The Godfather Part II was shot between October 1, 1973 and June 19, 1974, and was the last major American motion picture to have release prints made with Technicolor's dye imbibition process until the late 1990s. The scenes that took place in Cuba were shot in Santo Domingo, Dominican Republic. Charles Bluhdorn, whose Gulf+Western conglomerate owned Paramount, felt strongly about developing the Dominican Republic as a movie-making site.
The Lake Tahoe house and grounds portrayed in the film are Fleur du Lac, the summer estate of Henry J. Kaiser on the California side of the lake. The only structures used in the movie that still remain are the complex of old native stone boathouses with their wrought iron gates. Although Fleur du Lac is private property and no one is allowed ashore there, the boathouses and multi-million dollar condominiums may be viewed from the lake.
Unlike with the first film, Coppola was given near-complete control over production. In his commentary, he said this resulted in a shoot that ran very smoothly despite multiple locations and two narratives running parallel within one film.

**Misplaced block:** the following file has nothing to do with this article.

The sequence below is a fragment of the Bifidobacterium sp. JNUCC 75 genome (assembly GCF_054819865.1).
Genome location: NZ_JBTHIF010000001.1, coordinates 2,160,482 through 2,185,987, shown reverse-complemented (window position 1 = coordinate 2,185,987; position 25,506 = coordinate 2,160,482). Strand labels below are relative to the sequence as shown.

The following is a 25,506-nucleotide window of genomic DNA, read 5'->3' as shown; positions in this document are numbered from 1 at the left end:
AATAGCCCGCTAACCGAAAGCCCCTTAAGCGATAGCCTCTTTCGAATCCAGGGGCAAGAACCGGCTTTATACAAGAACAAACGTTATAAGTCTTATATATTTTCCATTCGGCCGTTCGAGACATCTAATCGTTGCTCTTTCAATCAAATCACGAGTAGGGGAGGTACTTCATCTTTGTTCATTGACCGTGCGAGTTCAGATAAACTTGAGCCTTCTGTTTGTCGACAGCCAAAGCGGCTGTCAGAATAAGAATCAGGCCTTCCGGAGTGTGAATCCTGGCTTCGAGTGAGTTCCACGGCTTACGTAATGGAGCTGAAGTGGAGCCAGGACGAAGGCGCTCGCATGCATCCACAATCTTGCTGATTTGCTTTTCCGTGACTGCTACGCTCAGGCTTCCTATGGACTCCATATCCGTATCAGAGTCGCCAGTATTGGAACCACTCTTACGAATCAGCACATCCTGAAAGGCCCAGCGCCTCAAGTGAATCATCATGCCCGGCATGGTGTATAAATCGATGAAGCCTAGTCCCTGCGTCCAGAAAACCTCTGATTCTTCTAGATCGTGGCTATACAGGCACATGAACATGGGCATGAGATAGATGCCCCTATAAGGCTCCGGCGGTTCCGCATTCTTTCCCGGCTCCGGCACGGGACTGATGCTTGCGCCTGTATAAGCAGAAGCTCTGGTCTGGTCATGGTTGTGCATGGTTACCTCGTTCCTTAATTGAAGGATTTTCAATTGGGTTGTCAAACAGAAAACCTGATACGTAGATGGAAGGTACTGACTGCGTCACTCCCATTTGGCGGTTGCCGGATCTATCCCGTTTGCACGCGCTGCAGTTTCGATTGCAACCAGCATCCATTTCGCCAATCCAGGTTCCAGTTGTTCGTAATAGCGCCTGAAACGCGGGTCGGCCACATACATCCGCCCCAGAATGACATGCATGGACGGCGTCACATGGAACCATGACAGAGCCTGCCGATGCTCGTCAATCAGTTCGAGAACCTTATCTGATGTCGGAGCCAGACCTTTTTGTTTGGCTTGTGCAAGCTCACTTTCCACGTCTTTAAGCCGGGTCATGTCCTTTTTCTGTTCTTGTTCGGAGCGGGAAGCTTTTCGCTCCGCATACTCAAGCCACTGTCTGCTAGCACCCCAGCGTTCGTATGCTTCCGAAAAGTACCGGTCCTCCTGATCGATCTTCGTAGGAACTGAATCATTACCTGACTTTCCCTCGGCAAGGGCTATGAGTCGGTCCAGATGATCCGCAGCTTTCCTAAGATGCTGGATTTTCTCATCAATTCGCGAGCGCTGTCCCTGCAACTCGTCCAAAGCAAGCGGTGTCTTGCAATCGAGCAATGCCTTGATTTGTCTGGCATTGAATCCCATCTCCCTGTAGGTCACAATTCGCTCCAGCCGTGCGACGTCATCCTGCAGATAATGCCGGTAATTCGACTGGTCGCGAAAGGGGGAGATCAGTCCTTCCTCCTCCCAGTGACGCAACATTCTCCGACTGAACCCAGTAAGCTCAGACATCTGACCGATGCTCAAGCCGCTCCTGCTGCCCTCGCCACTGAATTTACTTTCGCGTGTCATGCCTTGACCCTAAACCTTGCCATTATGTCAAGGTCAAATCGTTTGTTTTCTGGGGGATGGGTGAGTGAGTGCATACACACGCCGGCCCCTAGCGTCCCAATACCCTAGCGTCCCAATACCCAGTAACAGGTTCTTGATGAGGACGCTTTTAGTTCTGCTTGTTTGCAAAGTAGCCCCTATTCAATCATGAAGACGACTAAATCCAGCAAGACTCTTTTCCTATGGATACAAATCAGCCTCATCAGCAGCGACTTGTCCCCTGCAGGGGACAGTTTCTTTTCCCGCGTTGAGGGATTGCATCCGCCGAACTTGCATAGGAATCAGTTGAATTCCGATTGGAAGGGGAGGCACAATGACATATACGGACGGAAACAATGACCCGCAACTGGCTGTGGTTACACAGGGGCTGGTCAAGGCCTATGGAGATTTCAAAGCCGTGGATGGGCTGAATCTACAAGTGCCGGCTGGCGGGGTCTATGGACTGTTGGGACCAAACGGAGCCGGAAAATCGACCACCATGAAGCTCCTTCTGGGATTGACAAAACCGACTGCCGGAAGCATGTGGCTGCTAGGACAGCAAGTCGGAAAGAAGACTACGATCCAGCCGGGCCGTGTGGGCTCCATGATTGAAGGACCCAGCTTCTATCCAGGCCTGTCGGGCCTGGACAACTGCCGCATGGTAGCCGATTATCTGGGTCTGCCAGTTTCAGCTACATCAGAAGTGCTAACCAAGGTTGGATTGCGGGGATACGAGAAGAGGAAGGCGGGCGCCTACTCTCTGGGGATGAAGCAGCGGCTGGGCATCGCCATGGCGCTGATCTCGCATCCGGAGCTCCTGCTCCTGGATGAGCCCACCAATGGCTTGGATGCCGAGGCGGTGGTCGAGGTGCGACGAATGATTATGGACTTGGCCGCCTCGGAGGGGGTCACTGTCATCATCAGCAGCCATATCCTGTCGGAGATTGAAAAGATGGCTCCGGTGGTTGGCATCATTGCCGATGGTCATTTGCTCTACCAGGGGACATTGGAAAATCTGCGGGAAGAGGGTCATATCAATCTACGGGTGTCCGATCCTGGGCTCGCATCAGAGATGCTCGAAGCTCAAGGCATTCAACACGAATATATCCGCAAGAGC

Production nearly ended before it began when Pacino's lawyers told Coppola that he had grave misgivings with the script and was not coming. Coppola spent an entire night rewriting it before giving it to Pacino for his review. Pacino approved and the production went forward.
Coppola discusses his decision to make this the first major motion picture to use "Part II" in its title in the director's commentary on the DVD edition of the film released in 2002. Paramount was initially opposed because they believed the audience would not be interested in an addition to a story they had already seen. But the director prevailed, and the film's success began the common practice of numbered sequels.
Still, three weeks prior to the release, film critics and journalists pronounced Part II a disaster. The cross-cutting between Vito and Michael's parallel stories were judged too frequent, not allowing enough time to leave a lasting impression on the audience. Coppola and the editors returned to the cutting room to change the film's narrative structure, but could not complete the work in time, leaving the final scenes poorly timed at the opening.
The Godfather Part II did not surpass the original film commercially, but in North America it grossed $47.5 million on a $13 million budget. It was Paramount Pictures' highest-grossing film of 1974 and was the fifth-highest-grossing picture in the North America that year.